Economic weights of fertility, prolificacy, milk yield and longevity in dairy sheep

Neiker-Tecnalia Basque Institute for Agricultural Research and Development, Vitoria, Basque Country, Spain
animal (Impact Factor: 1.84). 03/2007; 1(2):193-203. DOI: 10.1017/S1751731107657814
Source: PubMed


Economic weights have been estimated in two breeds (Latxa and Manchega) using economic and technical data collected in 41 Latxa and 12 Manchega dairy sheep flocks. The traits considered were fertility (lambing per year), prolificacy (number of lambs), milk yield (litres) and longevity (as productive life, in years). A linear function was used, relating these traits to the different costs in the flock. The variable costs involved in the profit function were feed and labour. From this function, economic weights were obtained. Labour is considered in the Latxa breed to be a constraint. Moreover, farm profits are unusually high, which probably means that some costs were not included according to the economic theory. For that reason, a rescaling procedure was applied constraining total labour time at the farm. Genetic gains were estimated with the resulting economic weights to test if they give any practical difference. Milk yield only as selection criterion was also considered. The medians of the estimated economic weights for fertility, prolificacy, milk yield and longevity were 138.60 € per lambing, 40.00 € per lamb, 1.18 € per l, 1.66 € per year, and 137.66 € per lambing, 34.17 € per lamb, 0.73 € per l, 2.16 € per year under the linear approach in the Latxa and Manchega breeds respectively. Most differences between breeds can be related to differences in production systems. As for the genetic gains, they were very similar for all economic weights, except when only milk yield was considered, where a correlated decrease in fertility led to a strong decrease in profit. It is concluded that the estimates are robust for practical purposes and that breeding programmes should consider inclusion of fertility. More research is needed to include other traits such as somatic cell score, milk composition and udder traits.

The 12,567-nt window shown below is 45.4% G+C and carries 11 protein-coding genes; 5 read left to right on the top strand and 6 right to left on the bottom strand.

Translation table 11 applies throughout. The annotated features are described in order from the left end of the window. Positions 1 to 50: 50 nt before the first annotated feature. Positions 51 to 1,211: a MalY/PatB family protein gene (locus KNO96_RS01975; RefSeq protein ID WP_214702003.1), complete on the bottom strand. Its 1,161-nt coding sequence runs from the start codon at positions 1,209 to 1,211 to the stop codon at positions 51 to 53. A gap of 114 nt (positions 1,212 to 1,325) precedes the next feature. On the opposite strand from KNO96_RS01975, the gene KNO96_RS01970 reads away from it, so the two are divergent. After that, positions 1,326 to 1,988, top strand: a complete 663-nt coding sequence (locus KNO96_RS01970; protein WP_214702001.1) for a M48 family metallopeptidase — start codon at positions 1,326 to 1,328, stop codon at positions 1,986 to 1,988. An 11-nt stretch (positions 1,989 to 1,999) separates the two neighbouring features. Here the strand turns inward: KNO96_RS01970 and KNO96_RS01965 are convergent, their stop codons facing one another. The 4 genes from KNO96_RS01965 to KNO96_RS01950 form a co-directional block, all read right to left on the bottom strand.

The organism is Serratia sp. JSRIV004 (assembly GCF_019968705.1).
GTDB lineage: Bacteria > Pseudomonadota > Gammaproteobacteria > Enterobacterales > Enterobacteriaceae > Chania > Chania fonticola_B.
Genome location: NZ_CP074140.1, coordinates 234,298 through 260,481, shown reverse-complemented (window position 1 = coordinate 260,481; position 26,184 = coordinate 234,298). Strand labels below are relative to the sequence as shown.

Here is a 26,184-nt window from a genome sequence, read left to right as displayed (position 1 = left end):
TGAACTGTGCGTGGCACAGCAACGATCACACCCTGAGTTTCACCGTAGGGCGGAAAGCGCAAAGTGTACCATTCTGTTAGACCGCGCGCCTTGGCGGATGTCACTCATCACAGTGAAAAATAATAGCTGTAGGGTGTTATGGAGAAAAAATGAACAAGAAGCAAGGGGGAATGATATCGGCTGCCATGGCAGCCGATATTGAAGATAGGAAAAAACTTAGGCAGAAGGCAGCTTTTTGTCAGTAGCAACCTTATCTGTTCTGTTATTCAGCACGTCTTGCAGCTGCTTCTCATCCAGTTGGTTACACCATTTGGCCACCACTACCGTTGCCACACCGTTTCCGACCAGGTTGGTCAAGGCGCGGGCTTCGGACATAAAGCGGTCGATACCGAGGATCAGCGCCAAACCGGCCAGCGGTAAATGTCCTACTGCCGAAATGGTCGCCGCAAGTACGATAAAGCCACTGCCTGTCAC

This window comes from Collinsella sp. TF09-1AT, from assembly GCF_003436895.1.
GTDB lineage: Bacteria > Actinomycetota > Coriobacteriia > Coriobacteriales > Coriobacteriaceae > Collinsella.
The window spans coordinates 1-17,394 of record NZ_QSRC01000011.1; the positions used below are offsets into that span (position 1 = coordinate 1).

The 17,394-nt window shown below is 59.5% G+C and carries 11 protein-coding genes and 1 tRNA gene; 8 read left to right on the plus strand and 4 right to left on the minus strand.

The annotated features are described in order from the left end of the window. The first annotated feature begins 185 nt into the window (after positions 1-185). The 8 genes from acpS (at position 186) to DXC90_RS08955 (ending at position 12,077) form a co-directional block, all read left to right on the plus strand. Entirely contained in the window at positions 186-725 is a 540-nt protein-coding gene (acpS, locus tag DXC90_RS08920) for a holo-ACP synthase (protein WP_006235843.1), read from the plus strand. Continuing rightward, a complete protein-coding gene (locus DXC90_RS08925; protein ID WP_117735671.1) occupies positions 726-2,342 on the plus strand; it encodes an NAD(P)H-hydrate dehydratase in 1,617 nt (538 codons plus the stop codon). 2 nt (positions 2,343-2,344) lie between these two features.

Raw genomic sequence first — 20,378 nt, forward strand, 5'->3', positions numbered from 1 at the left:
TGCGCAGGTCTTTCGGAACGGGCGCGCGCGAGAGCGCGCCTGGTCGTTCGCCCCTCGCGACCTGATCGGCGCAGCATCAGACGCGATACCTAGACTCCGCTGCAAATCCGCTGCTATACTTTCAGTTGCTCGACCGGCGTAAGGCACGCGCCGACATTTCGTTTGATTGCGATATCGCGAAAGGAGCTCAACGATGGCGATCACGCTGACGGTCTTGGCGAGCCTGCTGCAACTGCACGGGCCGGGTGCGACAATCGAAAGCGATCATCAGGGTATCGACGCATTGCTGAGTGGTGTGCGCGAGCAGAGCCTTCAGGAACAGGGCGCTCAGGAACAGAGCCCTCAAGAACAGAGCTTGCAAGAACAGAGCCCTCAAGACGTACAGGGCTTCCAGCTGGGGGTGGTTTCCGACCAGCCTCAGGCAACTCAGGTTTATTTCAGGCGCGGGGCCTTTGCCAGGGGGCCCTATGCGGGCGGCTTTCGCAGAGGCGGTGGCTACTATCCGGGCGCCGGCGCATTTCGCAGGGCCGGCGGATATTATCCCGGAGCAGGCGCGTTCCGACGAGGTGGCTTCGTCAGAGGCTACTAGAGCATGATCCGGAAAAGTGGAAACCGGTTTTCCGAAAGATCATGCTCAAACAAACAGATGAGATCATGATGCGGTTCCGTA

Download full-text


Available from: Manuel Ramon,
63 Reads
  • Source
    • "The introduction of economic factors in defining selection goals is not new (Hazel and Lush, 1942). However, only recently a few studies were devoted to derive economic values for selected traits by different approaches (profit functions, herd model) in dairy sheep (Tolone et al., 2011; Fuerst-Waltl and Baumung, 2009; Wolfova et al., 2009; Legarra et al., 2007a, 2007b). Amer et al. (2001) suggested that while the terms economic value and economic weight are often used synonymously, they may also be defined as the absolute and the relative benefit of improving a trait, respectively. "
    [Show abstract] [Hide abstract]